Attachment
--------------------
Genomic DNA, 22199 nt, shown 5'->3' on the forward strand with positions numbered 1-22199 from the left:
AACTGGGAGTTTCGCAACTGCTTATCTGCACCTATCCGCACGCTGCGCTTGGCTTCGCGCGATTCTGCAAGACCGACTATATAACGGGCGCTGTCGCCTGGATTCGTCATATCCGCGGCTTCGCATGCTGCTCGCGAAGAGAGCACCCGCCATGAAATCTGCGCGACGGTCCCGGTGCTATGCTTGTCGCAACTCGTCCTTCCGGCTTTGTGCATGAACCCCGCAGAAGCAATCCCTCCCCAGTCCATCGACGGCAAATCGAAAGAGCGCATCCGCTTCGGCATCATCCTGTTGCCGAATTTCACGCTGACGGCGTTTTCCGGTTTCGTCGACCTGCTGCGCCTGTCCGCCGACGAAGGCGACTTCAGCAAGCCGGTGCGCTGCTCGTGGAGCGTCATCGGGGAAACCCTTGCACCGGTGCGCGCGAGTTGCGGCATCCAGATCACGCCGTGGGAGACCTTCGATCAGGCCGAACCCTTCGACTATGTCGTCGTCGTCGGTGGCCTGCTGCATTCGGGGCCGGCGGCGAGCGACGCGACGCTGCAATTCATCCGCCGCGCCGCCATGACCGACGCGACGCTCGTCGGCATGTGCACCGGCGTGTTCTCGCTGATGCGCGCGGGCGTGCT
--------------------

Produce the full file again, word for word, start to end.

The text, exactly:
Genomic DNA, 22199 nt, shown 5'->3' on the forward strand with positions numbered 1-22199 from the left:
AACTGGGAGTTTCGCAACTGCTTATCTGCACCTATCCGCACGCTGCGCTTGGCTTCGCGCGATTCTGCAAGACCGACTATATAACGGGCGCTGTCGCCTGGATTCGTCATATCCGCGGCTTCGCATGCTGCTCGCGAAGAGAGCACCCGCCATGAAATCTGCGCGACGGTCCCGGTGCTATGCTTGTCGCAACTCGTCCTTCCGGCTTTGTGCATGAACCCCGCAGAAGCAATCCCTCCCCAGTCCATCGACGGCAAATCGAAAGAGCGCATCCGCTTCGGCATCATCCTGTTGCCGAATTTCACGCTGACGGCGTTTTCCGGTTTCGTCGACCTGCTGCGCCTGTCCGCCGACGAAGGCGACTTCAGCAAGCCGGTGCGCTGCTCGTGGAGCGTCATCGGGGAAACCCTTGCACCGGTGCGCGCGAGTTGCGGCATCCAGATCACGCCGTGGGAGACCTTCGATCAGGCCGAACCCTTCGACTATGTCGTCGTCGTCGGTGGCCTGCTGCATTCGGGGCCGGCGGCGAGCGACGCGACGCTGCAATTCATCCGCCGCGCCGCCATGACCGACGCGACGCTCGTCGGCATGTGCACCGGCGTGTTCTCGCTGATGCGCGCGGGCGTGCT